After learning this Haxton was curious about what was influencing or creating the strange events reported around the box. After doing some research, he came across the name Harry Hamilton Laughlin who he discovered was known for his role in the eugenics movement which helped inspire Hitler and others to attempt to eliminate any races or people that he considered to be inferior.

Intrigued by the paranormal phenomena, apparently caused by and surrounding the box, Haxton decided to have it looked at by a specialist in Jewish artefacts named Rebecca Edery. Edery reportedly determined it to be a sacred relic meant for imprisoning a spirit. 

“Haxton has taken a rather intelligent and academic approach to understanding the box. He has enlisted the help of scientists, paranormalists, kabbalists and Wiccans to put the box into a more manageable state so he can keep it. He believes the force contained in the cabinet is neutral but plays off of who comes into contact with it. It’s ultimate goal is to understand and reveal “truth” and that it was seeking the right owner to help it.” (Exemplore, 2019)

Haxton also consulted several Rabbis and ‘mystics’, to have rituals performed on the box to seal the Dybbuk inside again and to find out how he could keep it from harming anyone else. He also reportedly met with a ‘psychic medium’ who claimed to sense ‘death and fear surrounding the box’.

“When she touched the box, she felt a stabbing pain in her left ribs and her head. She believed that those sensations had something to do with [the] original owner of the box.” (Jim H, 2015)

He claims to have eventually constructed an ‘arc’ of acacia wood, line with 24 karat gold, ‘replicating the Arc of the Covenant’ to secure the Dybbuk box inside to ‘keep it subdued’ and then ‘stashed it in his den’ for a time. He has stated that he later placed the box in a ‘military-grade shock-proof container’ and buried it in a ‘secret location’, which he refuses to reveal to anyone. He has mostly refused to discuss the box further since and ‘evades any questions about it’ and sometimes completely denies email inquiries regarding the box.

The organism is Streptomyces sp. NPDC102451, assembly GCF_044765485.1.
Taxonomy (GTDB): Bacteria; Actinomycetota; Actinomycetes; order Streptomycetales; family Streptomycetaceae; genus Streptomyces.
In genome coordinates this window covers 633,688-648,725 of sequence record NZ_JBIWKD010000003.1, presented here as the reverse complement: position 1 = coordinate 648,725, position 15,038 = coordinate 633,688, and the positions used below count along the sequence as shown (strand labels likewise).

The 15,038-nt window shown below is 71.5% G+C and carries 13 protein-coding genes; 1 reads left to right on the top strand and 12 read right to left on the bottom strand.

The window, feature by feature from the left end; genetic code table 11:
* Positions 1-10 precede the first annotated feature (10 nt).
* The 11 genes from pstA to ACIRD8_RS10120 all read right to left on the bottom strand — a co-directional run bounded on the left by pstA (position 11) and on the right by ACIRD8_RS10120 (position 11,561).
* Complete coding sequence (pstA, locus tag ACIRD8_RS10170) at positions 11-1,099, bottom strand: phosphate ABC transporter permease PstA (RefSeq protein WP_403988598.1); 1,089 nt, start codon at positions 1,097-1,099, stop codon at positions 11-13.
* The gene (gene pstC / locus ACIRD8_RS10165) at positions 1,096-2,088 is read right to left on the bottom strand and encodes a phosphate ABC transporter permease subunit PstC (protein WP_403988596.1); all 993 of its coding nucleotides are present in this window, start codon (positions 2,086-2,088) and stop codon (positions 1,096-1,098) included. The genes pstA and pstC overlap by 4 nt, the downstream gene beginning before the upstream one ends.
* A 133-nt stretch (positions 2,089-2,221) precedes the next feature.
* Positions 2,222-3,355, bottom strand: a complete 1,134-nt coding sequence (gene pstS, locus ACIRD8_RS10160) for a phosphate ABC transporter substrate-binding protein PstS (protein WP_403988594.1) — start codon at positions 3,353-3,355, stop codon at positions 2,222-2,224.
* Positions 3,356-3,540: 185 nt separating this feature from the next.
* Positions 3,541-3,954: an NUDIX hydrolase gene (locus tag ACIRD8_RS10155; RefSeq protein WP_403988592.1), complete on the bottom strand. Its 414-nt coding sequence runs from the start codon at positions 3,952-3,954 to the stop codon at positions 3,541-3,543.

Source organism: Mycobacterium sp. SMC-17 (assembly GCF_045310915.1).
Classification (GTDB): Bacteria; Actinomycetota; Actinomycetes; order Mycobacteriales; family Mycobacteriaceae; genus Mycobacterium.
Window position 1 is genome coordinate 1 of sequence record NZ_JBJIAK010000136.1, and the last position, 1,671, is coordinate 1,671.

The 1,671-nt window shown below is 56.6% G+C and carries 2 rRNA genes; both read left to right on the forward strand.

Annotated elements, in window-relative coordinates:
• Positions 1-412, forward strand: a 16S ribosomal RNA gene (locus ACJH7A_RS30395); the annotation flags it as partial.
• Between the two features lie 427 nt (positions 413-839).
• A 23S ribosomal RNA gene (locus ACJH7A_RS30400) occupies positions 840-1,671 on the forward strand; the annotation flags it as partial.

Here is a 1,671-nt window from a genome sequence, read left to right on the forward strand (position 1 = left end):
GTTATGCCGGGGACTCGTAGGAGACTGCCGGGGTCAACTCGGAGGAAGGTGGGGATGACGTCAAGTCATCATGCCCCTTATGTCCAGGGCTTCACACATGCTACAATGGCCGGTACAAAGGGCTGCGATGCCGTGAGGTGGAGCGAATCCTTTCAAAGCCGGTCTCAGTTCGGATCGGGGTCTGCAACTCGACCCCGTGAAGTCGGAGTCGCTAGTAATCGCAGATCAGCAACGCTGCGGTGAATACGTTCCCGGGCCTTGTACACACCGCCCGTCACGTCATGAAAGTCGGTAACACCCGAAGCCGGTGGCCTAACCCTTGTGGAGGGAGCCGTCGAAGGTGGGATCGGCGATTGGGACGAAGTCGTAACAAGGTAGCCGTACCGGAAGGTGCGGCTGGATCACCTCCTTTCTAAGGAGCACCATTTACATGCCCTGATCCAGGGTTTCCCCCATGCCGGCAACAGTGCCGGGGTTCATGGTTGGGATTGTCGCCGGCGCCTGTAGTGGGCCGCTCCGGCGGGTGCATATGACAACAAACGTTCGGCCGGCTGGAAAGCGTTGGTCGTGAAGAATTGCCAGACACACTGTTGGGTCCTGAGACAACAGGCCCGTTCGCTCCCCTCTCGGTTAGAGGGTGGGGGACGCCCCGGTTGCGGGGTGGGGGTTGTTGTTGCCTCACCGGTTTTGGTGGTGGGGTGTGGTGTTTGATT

In an interview he said of his ‘quest to tame the mysterious box’:

“The Dybbuk Box has gone on to become somewhat of a phenomenon since it was first listed along with its eerie story on eBay, to the point that it has been made into numerous articles, books, and films, most notably the Sam Raimi directed film The Possession (2012). It has also been the subject of countless Internet forums and comments, to the point that the tale has become nearly legendary. But what truth does any of this all hold? Well, that largely depends on who you ask.” (Swancer, 2017)

The Dybbuk Box was however featured on the show Deadly Possessions. Haxton again claimed to have kept the Dybbuk Box buried in a military box for five years, in a secret location on his 25 acres of land up until that point, and that bringing the box to the Zak Bagans Haunted Museum was the first time that it had been out of Missouri for twelve years.

Haxton stated that he was apprehensive to bring the box to the museum and that he normally avoided disturbing the box at all. Bagans asked Haxon if he thought there was an ‘evil spirit’ contained in the Dybbuk Box. Haxton replied that he thought ‘evil can happen it just depends on how it’s used’. When asked why, if he thought the box was ‘not all bad’, did Haxton bury the cabinet in a military box in a field? Haxton stated that ‘not all wishes come true the way you want them to come true’. 

The day that Haxton appeared on Deadly Possessions with the box was also apparently the birthday of Kevin Manns’ mother and the day on which Mannis had planned to give her the box as a gift.

During this episode, Kevin Mannis was also asked by Bagans what he thought about the current owner of the box, Haxton, and what he thought about what Haxton was doing with the box and how he was storing it. Mannis replied that they could ‘talk about how many people have died around it. When asked how many people had died around the box Mannis claimed to know of a man who was living in a house which Jason Haxton was keeping the box in the basement of. Mannis claimed that the man was found dead, sitting in a chair over the Dybbuk Box.

Mannis was also, during the same episode, offered the chance to enter a basement ‘isolation chamber’ alone with the Dybbuk Box, on camera, and see the box again. Mannis had not seen the Dybbuk Box for ten to twelve years, according to himself, at this point. After entering the basement he opened the cabinet, at the same time lights in a separate room appeared to flicker, then shut the doors again. Mannis then wandered around the room, stood facing the wall at the back of the room, the camera then records a bang and Mannis begins pacing and seems restless. Mannis then begins speaking a sort of monologue or rhyme which sounded as follows to me when I watched the episode:

“Light from the hallway crept into my room along with a shadow man too I assume.

Never before had I seen such a form that could change as a canvas flame licks in a storm.

Light as a monkey, crept in on his knees and he perched on the edge of my bed if you please…

I would hear in the darkness till you fall asleep then I come to your dreams with a promise to keep.

From the night time till morning I’ll torment your soul